At almost the same time, the Archbishop of Canterbury and the Global South Fellowship of Anglican Churches (GSFA) released statements on Lambeth Resolution 1.10. Both could not have been more different in tone.
Canterbury released a letter to those at Lambeth stating that the Anglican Communion did, in fact, affirm Resolution 1.10. He even writes that the fact that Lambeth Calls: Human Dignity quotes the resolution three times should be enough to show that this is true. What he doesn’t say is that the part of the resolution that affirms the traditional view of marriage and human sexuality was unceremoniously removed from the Call after causing liberal backlash. It is evident he is trying to appease Global South leaders and progressive leaders at the same time. Welby provides only a half-hearted endorsement, for he goes on to say, “other provinces have blessed and welcomed same sex union/marriage, after careful theological reflection and a process of reception.” Does this mean that those who refuse to accept Lambeth 1.10 hold an equally plausible view supported by reasoned theology and careful consideration? Do those who affirm the orthodox view therefore have none of that?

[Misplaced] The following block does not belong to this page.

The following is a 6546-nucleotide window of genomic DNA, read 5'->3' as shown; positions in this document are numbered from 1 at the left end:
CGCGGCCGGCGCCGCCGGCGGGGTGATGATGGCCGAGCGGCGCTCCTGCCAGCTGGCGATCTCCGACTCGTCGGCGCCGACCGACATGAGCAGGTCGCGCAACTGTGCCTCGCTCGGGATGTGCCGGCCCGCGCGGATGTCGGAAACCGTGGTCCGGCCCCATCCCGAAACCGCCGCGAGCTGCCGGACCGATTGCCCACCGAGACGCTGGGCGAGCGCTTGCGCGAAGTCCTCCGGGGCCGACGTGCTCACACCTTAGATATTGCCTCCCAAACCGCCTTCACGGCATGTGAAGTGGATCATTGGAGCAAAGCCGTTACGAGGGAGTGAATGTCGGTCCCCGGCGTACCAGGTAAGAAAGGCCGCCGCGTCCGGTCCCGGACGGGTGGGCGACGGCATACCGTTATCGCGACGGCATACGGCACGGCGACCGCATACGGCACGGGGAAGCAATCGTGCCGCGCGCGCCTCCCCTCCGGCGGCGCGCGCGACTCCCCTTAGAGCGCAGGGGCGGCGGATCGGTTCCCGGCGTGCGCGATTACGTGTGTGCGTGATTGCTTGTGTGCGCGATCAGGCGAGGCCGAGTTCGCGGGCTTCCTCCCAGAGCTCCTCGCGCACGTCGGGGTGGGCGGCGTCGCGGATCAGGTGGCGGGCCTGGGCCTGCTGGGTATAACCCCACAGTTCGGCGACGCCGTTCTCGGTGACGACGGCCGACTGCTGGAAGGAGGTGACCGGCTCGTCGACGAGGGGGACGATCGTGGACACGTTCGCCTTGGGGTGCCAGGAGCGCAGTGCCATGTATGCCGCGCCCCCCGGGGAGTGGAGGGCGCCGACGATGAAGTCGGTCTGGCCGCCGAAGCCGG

Not surprisingly, Welby concludes his convoluted letter with a plea for further unity, writing, “What is also clear is that Lambeth 1.10 itself continues to be a source of pain, anxiety and contention among us…To be reconciled to one another across such divides is not something we can achieve by ourselves.” He then adds a plea for leaders to turn to Christ, who can heal our divisions, and yet, isn’t it precisely the nature of Christ and what He requires from us that is in contention? Each faction believes they are following Christ. Can this division really be healed through such superficial well-wishes but no real action?
In contrast, today’s GSFA resolution was an exercise in extreme clarity.